Choosing your game of the year is a fun thing to do. Choosing your game of the half year is something that enthusiasts tend to do when July hits and we’re bored as hell.
So we went ahead and did it anyway because July (and now August) has been a complete wasteland when it comes to games. With nothing new to write about or discuss we did the obligatory, unofficial, non-committal ‘what are your favourite games of 2014 so far’ post.
And that was roughly the point where I began thinking to myself, ‘boy, 2014 has been a bit sparse on the old video games front’. Not just July. Not just August. 2014 in general.
Usually by July we’ve seen more that a few game of the year contenders. Last year we had Gone Home, Papers Please and Luigi’s Mansion 2 in stores/on Steam. By July/August it was already a pretty solid year by all accounts and we still had some massive releases en route.
But when I sat down to think about my favourite games of 2014 so far, I started drawing blanks.
All that immediately sprung to mind were mildly disappointing, albeit completely well-made, functional sequels — Dark Souls II, Trials Fusion for example – and Mario Kart 8. These are games I enjoyed to a point, but hardly games I expected to be in the conversation come December. Hardly games that you’d put in a game of the year list in any other year besides 2014.
Then I started thinking about the remainder of 2014. What was left to get excited about? What was tickling my fancy in the lead in towards Christmas.
Destiny? Hell yes. That goes without saying. Assassin’s Creed: Unity and Call of Duty? Sure, we’ll play those, but I’m sure I’m not alone in taking those games for granted. Their release is as sure and predictable as FIFA or Madden, I’m not sure those games are something we necessarily anticipate – more of an annual ritual we continually partake in (and enjoy of course).
There’s not even a Mario or a Zelda to look forward to. Or a new Halo. Sure the Halo: Master Collection is going to be a spectacular package – a ground breaking package even – but it is, ultimately, a collection of old games we’ve already played.
The point I’m leading towards here is this: is 2014 the worst year for video games in recent history?
I’m not sure, but I do know this much. 2014 has been a disappointment. The tail end of 2013 was also relatively weak in terms of new games, but we had the rush of new hardware to negate that – and the promise of great new titles in 2014. That promise, in my opinion, remains undelivered. Titanfall was a short-lived pleasure, Dark Souls II was a satisfying sequel and nothing more, Watch Dogs disappointed the vast majority of players who bought it.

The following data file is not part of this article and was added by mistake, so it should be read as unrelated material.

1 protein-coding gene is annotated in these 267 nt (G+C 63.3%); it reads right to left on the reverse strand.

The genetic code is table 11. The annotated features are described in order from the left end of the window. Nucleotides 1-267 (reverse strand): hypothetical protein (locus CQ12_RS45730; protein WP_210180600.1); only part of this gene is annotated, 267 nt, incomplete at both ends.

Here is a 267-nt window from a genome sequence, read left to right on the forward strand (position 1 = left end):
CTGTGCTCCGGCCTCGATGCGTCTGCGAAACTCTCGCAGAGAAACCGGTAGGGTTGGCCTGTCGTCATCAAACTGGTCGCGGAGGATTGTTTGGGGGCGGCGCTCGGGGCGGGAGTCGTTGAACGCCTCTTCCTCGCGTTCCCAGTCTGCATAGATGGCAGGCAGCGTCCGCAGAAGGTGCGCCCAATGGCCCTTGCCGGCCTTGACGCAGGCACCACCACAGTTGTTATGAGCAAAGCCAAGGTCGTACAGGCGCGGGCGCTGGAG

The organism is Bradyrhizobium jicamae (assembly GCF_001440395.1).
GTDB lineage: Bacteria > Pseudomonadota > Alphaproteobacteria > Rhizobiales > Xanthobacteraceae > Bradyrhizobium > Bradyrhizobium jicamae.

And we’ve seen roughly 50% of our most anticipated titles move into 2015. The Order: 1886, The Witcher 3 and now Evolve have all been pushed to 2015. 2014 was supposed to be the true coming out party for next generation consoles, but it’s turning into something of a damp squib.
Don’t get me wrong; there are a number of high profile games waiting in the wings. We’ve already mentioned Destiny but Far Cry 4, Alien Isolation, Sunset Overdrive, LittleBigPlanet 3, the new Borderlands — all have the potential for greatness but are any of these really, really going to provide that kind of year defining experience that games like Skyrim or Grand Theft Auto V provided? I’d argue Destiny has a great shot, but I remember years where we had multiple games competing for those honours. In 2011, for example, Dark Souls, Batman: Arkham City, Skyrim, Uncharted 3, The Legend of Zelda: Skyward Sword, and Gears of War 3 all released within a couple of months of each other.
And that’s without mentioning your Call of Duties, your Battlefields and your Assassin’s Creeds.
Point being: we’re simply not seeing that volume – we’re not seeing those event games duking it out for top spot. It’s been a flat 2014 so far and this year’s holiday season most likely won’t change that.
It hasn’t been a year for the smaller indie style games either, like 2012 when games like Journey and The Walking Dead dominated the ‘game of the year’ discourse. Seriously – when 2014 is said and done, how will we define it?
I wouldn’t even know where to start.